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Shell, Chevron unveil plans to sack 18,500 workers


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Two oil giants, Chevron and Royal Dutch Shell, have unveiled plans to top the sack of employees globally, including those in their services in Nigeria to 18,500 in 2016. Shell revealed its plans to sack 10,000 staff and slash direct contractor positions in the company’s unedited full year 2015 results obtained by New Telegraph yesterday.

The oil giant also added that there are plans, subject to approval by shareholders at a January 27 meeting in the Hague, Netherlands, of a cost cutting strategy by $3 billion in 2016. Chevron would, in the process that began in 2015, complete the sacking of 8,500 staff in its services globally by the end of 2016.

The United States oil company revealed it would lay off 7,000 staff before 2016 ends in addition to the 1,500 it announced early in 2015, according to a 2015 last quarter report published by New York Times. Stating that it expected its costs to fall again in 2016, by a further $3 billion, Shell, which slashed $4 billion investments in 2015, said that its drive to improve competitive performance was delivering at the bottom line.

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“Operating costs have reduced by $4 billion or around 10 per cent in 2015, and the company expects Shell’s costs to fall again in 2016 by a further $3 billion. Synergies from the BG combination will be in addition to that. “Together, these actions will include a reduction of some 10,000 staff and direct contractor positions in 2015-16 across both companies, as streamlining and integration of the two companies continue,” the Shell report stated. Chief Executive Officer of the Royal Dutch Shell, Ben van Beurden, who confirmed the new business strategy, expressed satisfaction with “the momentum in the company to reduce costs and to improve competitiveness.” Beurden noted that bold, strategic moves shape the industry.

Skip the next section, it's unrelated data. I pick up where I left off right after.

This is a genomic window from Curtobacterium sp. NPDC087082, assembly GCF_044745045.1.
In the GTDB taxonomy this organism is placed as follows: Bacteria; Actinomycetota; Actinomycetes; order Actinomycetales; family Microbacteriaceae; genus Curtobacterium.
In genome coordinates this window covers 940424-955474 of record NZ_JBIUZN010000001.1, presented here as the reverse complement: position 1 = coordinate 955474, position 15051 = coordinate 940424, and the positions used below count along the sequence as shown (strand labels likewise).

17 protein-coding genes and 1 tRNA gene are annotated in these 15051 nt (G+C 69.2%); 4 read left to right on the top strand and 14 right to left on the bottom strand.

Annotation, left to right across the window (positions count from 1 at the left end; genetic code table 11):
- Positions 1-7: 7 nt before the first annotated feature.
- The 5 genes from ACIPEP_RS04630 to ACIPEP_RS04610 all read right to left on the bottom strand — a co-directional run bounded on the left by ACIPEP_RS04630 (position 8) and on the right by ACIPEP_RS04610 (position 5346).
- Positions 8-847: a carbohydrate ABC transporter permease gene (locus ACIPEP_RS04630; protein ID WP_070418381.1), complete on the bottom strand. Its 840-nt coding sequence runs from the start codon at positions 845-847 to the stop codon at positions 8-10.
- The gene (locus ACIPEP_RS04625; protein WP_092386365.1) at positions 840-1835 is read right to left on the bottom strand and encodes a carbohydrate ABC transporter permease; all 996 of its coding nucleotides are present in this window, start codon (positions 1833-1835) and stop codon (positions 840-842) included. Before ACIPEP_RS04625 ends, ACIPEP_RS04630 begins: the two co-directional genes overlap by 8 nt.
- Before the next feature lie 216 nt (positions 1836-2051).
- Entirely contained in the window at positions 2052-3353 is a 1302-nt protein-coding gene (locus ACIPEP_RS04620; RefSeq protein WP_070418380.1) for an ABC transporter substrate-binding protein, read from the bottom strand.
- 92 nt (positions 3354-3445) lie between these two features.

“A substantial number of staff in the operations of Shell and Chevron in Nigeria will be swept by this gale of sack,” an industry source once told New Telegraph, adding that Shell and Chevron were “courageous enough to announce the number of staff to be affected, but the truth is that all the international oil companies (IOCs) are toeing the line of downsizing and they have all begun this with the termination of contracts with some of their contract staff.”

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The two multi-nationals did not give a breakdown of how many staff in their Nigerian operations would be affected, Chevron, however, said on its website that Nigeria was “an important part of Chevron’s business globally,” while Shell, which is also the biggest oil firm in Nigeria in terms of assets and production, “produces substantial volume of its global output from Nigeria.” Shell, according to the unedited report published on January 20, is taking impactful steps to refocus and reduce capital spending.

“Shell’s capital investment in 2015 is expected to be $29 billion, an $8 billion or over 20 per cent reduction from 2014 levels. This has been delivered by efficiency improvements and more selectivity on new investments. “Capital investment for Shell and BG combined in 2016 is currently expected to be $33 billion, around a 45 per cent reduction from combined spending, which peaked in 2013,” the report read, adding that flexibility for “further reductions is available and will be utilised should conditions warrant that.

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“As a result of the above actions, we have retained a strong balance sheet position at around 14 per cent gearing. Asset sales for 2014 and 2015 now exceed $20 billion, well above the original plan of $15 billion set out in early 2014. Preparations are well advanced for $30 billion of asset sales in 2016-18, assuming the successful completion of the combination.”

Shell’s fourth quarter and full year 2015 results and fourth quarter 2015 dividend are scheduled to be announced on February 4. A Shell General Meeting in relation to the proposed combination is scheduled for January 27, 2016 in The Hague, The Netherlands.

The financial information in the announcement, the company however declared, “is preliminary and subject to further internal and external review before the publication of Shell’s fourth quarter 2015 and full year 2015 figures.”

By Adeola Yusuf from New Telegraphonline

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